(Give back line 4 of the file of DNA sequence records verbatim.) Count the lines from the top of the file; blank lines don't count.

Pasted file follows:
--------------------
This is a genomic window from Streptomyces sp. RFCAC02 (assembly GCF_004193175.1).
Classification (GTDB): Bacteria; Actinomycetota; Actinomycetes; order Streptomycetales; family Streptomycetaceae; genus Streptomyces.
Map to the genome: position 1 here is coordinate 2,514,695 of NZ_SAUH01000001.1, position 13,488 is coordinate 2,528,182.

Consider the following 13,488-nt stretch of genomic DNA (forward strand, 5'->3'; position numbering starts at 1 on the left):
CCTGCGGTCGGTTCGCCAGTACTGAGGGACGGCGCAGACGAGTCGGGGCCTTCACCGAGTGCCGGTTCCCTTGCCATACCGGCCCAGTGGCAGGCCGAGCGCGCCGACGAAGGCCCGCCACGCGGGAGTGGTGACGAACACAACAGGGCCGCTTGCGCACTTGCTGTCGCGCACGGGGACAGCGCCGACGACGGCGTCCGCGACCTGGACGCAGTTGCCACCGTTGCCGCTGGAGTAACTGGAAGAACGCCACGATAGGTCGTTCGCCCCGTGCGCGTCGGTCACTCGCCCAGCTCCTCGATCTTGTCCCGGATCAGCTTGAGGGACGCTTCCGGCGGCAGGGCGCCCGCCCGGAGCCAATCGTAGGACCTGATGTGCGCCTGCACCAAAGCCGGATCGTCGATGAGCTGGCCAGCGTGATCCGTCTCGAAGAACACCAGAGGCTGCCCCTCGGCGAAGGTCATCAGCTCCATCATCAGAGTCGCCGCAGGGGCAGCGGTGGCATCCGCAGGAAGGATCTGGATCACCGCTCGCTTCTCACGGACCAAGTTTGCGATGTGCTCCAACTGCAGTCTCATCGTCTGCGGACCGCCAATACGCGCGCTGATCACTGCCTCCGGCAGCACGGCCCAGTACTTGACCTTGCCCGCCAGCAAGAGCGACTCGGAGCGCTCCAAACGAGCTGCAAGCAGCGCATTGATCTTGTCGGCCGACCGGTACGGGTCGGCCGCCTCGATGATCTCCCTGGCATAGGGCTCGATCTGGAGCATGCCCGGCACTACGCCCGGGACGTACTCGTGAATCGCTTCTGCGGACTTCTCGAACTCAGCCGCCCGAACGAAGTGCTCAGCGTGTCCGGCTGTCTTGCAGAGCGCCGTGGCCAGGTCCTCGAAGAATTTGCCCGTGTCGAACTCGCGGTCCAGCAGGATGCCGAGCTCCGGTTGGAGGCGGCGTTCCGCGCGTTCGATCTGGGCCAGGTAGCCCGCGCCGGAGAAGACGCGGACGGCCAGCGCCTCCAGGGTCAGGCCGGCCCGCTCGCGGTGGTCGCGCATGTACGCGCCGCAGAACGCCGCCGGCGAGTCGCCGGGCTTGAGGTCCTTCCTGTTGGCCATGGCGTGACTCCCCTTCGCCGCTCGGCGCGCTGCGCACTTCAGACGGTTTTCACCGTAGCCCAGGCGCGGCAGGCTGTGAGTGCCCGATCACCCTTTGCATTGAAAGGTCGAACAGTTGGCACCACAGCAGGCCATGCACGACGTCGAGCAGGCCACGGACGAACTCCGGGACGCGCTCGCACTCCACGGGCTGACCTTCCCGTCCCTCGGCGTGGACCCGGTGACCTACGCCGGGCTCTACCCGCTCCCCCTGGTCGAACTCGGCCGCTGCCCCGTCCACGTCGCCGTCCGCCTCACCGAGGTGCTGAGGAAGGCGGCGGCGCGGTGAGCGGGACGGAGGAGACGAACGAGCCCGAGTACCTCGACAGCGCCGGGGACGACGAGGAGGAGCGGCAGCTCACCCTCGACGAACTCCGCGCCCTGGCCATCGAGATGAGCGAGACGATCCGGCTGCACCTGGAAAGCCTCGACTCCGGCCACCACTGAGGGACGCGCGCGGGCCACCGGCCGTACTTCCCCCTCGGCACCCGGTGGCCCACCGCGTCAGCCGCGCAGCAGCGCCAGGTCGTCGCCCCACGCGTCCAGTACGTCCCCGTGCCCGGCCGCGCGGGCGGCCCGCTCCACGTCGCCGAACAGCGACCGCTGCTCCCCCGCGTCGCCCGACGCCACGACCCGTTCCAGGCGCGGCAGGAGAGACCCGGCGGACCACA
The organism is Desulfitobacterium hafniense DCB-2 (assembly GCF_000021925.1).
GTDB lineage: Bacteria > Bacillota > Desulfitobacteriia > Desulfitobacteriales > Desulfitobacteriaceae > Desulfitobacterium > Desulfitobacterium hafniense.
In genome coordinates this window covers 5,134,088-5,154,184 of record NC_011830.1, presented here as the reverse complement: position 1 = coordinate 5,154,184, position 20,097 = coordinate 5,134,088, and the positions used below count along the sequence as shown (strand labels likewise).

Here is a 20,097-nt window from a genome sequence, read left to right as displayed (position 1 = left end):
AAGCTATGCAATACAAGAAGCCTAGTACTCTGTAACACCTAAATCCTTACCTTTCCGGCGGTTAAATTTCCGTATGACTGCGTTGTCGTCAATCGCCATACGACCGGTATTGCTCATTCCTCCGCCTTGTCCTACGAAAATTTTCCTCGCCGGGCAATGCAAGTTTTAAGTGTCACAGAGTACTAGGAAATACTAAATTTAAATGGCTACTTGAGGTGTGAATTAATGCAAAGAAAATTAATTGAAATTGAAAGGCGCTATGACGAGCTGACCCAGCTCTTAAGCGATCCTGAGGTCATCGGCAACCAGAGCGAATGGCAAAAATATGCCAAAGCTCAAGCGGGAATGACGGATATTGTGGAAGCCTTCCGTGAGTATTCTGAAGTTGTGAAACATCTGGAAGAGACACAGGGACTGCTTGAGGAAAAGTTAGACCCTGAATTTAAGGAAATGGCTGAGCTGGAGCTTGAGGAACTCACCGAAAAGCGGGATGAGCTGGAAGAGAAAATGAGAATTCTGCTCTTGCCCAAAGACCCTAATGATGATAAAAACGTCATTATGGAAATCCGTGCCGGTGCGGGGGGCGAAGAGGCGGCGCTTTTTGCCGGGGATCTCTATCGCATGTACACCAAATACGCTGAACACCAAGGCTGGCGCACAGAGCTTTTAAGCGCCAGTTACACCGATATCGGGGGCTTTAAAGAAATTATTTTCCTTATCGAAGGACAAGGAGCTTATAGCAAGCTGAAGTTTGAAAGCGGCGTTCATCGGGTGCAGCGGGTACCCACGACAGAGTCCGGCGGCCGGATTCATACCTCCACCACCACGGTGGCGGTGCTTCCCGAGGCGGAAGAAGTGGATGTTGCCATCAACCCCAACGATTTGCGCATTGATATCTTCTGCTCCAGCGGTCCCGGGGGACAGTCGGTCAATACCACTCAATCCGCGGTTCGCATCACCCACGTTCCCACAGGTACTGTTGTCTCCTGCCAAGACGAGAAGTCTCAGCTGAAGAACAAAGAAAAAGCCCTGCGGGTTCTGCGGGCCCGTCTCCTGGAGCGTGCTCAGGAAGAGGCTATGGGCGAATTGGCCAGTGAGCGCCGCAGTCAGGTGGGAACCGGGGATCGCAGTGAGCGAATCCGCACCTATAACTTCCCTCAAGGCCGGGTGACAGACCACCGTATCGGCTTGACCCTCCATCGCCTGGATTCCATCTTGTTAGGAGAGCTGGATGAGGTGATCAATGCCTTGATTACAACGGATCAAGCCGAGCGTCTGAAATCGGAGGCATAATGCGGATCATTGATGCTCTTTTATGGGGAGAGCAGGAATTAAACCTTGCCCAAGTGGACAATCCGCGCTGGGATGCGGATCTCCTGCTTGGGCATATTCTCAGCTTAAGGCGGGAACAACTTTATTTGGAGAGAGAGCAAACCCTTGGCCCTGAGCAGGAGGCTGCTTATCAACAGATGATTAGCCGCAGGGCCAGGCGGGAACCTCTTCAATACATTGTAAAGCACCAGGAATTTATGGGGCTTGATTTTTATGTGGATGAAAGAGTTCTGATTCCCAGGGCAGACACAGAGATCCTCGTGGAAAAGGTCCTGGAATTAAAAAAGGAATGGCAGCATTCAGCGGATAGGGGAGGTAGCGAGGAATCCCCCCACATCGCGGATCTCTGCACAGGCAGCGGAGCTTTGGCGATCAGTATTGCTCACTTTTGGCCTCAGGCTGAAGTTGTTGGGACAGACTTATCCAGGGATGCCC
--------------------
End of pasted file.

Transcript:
Consider the following 13,488-nt stretch of genomic DNA (forward strand, 5'->3'; position numbering starts at 1 on the left):